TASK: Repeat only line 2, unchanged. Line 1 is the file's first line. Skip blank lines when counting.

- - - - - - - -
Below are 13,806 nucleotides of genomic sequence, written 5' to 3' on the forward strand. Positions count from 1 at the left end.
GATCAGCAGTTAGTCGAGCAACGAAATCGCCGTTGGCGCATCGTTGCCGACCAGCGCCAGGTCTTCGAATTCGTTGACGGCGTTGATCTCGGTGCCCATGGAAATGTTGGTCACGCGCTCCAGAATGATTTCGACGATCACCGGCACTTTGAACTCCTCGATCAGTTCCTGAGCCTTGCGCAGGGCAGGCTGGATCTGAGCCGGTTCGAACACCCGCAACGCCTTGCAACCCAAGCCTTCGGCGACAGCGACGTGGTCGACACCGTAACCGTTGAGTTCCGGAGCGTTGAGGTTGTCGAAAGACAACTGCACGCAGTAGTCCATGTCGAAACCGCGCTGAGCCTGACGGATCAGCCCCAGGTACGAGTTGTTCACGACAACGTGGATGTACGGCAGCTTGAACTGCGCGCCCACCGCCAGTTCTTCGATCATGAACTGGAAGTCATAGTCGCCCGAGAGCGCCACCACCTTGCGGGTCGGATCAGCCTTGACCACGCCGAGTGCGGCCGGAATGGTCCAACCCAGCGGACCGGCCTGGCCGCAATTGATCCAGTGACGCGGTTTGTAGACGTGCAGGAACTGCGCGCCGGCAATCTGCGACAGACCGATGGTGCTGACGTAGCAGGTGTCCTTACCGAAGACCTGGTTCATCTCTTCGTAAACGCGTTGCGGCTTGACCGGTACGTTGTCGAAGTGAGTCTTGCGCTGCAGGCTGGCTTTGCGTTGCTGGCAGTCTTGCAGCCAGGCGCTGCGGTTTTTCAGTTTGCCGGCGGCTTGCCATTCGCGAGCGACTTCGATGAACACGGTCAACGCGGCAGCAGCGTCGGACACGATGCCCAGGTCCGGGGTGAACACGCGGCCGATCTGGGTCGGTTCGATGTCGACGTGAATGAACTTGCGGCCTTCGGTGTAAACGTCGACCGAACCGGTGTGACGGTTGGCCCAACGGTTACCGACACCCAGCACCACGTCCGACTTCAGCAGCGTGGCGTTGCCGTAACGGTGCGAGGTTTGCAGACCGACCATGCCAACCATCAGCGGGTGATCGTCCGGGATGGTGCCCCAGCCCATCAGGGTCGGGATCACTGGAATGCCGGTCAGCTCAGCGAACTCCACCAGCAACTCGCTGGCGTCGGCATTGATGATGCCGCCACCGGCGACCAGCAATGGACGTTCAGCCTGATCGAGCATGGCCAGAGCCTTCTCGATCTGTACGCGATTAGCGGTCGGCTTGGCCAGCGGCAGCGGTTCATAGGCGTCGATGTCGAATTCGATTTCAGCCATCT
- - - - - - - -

GATCAGCAGTTAGTCGAGCAACGAAATCGCCGTTGGCGCATCGTTGCCGACCAGCGCCAGGTCTTCGAATTCGTTGACGGCGTTGATCTCGGTGCCCATGGAAATGTTGGTCACGCGCTCCAGAATGATTTCGACGATCACCGGCACTTTGAACTCCTCGATCAGTTCCTGAGCCTTGCGCAGGGCAGGCTGGATCTGAGCCGGTTCGAACACCCGCAACGCCTTGCAACCCAAGCCTTCGGCGACAGCGACGTGGTCGACACCGTAACCGTTGAGTTCCGGAGCGTTGAGGTTGTCGAAAGACAACTGCACGCAGTAGTCCATGTCGAAACCGCGCTGAGCCTGACGGATCAGCCCCAGGTACGAGTTGTTCACGACAACGTGGATGTACGGCAGCTTGAACTGCGCGCCCACCGCCAGTTCTTCGATCATGAACTGGAAGTCATAGTCGCCCGAGAGCGCCACCACCTTGCGGGTCGGATCAGCCTTGACCACGCCGAGTGCGGCCGGAATGGTCCAACCCAGCGGACCGGCCTGGCCGCAATTGATCCAGTGACGCGGTTTGTAGACGTGCAGGAACTGCGCGCCGGCAATCTGCGACAGACCGATGGTGCTGACGTAGCAGGTGTCCTTACCGAAGACCTGGTTCATCTCTTCGTAAACGCGTTGCGGCTTGACCGGTACGTTGTCGAAGTGAGTCTTGCGCTGCAGGCTGGCTTTGCGTTGCTGGCAGTCTTGCAGCCAGGCGCTGCGGTTTTTCAGTTTGCCGGCGGCTTGCCATTCGCGAGCGACTTCGATGAACACGGTCAACGCGGCAGCAGCGTCGGACACGATGCCCAGGTCCGGGGTGAACACGCGGCCGATCTGGGTCGGTTCGATGTCGACGTGAATGAACTTGCGGCCTTCGGTGTAAACGTCGACCGAACCGGTGTGACGGTTGGCCCAACGGTTACCGACACCCAGCACCACGTCCGACTTCAGCAGCGTGGCGTTGCCGTAACGGTGCGAGGTTTGCAGACCGACCATGCCAACCATCAGCGGGTGATCGTCCGGGATGGTGCCCCAGCCCATCAGGGTCGGGATCACTGGAATGCCGGTCAGCTCAGCGAACTCCACCAGCAACTCGCTGGCGTCGGCATTGATGATGCCGCCACCGGCGACCAGCAATGGACGTTCAGCCTGATCGAGCATGGCCAGAGCCTTCTCGATCTGTACGCGATTAGCGGTCGGCTTGGCCAGCGGCAGCGGTTCATAGGCGTCGATGTCGAATTCGATTTCAGCCATCT